One of the 21 rebels that were kicked out of the Conservative Party for voting against the government this week believes UK Prime Minister Boris Johnson is determined to "bulldoze through a no-deal Brexit".
Caroline Nokes, who has been MP for Romsey and Southampton North since 2010, said her decision to defy the party whip on Tuesday came as a result of Johnson's decision to suspend parliament in the critical weeks before the Brexit deadline on October 31.
"People have their members of parliament in order to hold the executive to account and parliament needed time in order to use that power. It felt like time was being taken away from us and that just felt wrong," she told Euronews from College Green in front of the Houses of Parliament.
Nokes said that it would be "dangerous" for the Conservatives to fight an election with the party so divided, but said Johnson seemed determined to do so.
"The Conservative Party is all over the place: kicking out people like Ken Clarke, the father of the house, a man who was elected before I was born, kicking out the grandson of Winston Churchill," she said. "That’s not a united Conservative Party."
'The party has abandoned me'
Nokes said that she had received thousands of letters of support from constituents over her stance, and around 50 that were critical of her decision. She said she would like to stand for her seat at the next election as a Conservative.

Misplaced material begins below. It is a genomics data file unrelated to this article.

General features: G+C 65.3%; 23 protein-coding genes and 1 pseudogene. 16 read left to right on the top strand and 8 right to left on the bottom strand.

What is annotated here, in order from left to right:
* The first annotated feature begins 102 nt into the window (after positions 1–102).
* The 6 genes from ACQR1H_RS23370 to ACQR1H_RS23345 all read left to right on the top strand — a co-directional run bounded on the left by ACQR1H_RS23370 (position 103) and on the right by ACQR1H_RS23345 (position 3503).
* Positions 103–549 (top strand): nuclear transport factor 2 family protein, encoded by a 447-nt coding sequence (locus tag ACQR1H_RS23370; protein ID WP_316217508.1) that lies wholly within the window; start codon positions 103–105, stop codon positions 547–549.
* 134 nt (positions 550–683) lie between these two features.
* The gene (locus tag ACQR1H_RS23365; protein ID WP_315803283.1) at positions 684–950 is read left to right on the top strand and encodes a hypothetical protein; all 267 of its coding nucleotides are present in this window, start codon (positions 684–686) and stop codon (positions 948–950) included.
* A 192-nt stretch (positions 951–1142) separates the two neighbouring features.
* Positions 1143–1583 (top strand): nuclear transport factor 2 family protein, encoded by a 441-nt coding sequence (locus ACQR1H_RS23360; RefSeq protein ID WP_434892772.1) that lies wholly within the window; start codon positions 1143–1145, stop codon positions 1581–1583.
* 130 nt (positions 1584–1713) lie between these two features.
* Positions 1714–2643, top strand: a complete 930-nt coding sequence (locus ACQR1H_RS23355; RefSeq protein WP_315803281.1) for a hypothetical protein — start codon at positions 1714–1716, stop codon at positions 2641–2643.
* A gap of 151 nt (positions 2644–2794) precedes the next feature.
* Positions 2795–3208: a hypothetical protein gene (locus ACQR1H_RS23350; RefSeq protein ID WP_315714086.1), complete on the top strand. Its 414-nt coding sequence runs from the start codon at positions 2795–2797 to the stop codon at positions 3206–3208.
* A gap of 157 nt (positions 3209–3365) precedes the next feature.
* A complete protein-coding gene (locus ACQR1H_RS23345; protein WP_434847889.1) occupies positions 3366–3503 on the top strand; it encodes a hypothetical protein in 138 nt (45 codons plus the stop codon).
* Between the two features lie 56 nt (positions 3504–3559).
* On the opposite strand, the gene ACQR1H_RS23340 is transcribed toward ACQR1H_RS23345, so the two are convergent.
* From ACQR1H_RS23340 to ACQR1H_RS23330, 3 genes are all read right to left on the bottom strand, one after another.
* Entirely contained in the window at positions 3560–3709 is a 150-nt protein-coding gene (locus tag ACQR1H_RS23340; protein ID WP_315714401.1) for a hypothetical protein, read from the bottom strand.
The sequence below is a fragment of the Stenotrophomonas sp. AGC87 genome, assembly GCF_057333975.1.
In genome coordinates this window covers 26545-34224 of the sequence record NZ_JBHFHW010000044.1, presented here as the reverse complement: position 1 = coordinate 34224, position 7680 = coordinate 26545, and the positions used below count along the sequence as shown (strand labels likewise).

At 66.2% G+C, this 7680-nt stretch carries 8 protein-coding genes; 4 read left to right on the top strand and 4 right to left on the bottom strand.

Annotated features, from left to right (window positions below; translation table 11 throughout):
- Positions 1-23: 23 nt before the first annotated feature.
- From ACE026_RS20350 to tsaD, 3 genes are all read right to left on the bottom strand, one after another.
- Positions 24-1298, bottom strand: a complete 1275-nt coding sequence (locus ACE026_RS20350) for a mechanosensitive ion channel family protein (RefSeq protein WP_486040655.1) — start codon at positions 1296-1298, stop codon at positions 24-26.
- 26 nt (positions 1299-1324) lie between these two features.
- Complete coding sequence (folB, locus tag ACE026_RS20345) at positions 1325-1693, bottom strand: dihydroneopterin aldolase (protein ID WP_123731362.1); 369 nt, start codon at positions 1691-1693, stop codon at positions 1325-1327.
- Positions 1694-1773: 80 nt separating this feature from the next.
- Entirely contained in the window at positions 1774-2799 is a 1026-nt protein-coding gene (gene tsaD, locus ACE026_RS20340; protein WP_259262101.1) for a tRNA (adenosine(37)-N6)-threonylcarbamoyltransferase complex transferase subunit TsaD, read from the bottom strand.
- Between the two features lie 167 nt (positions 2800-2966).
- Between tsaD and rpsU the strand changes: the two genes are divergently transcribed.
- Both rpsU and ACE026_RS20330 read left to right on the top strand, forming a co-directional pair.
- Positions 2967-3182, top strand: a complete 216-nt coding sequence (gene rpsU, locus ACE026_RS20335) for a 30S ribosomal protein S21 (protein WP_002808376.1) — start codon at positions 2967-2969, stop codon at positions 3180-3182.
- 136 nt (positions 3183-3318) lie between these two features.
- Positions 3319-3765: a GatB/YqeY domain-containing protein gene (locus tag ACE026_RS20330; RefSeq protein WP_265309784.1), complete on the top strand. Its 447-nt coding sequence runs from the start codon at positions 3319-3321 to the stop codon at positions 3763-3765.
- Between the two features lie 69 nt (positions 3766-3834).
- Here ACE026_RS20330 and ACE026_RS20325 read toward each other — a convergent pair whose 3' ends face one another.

"I was born and brought up in the Conservative Party, I have worked really hard for my constituency and it just feels for me as if the party has abandoned me, not that I have abandoned the party," she said.
Nokes joined party veterans like Clarke, Soames and Sir Oliver Letwin, as well as former Chancellor Philip Hammond, in voting against the government to allow the opposition to gain control of the parliamentary timetable, known as the Order Paper, on Tuesday.
In a series of crushing defeats for Johnson, MPs voted through a bill that would require Johnson to ask for an extension of Article 50 — effectively delaying Brexit — and then denied the prime minister's call for a general election on October 15.
The bill is now with the House of Lords, which has committed to passing it before Friday, September 6. On Monday, September 9, parliament could be suspended until October 14, the date that Johnson intends to hold a Queen's speech and layout his parliamentary agenda for the year.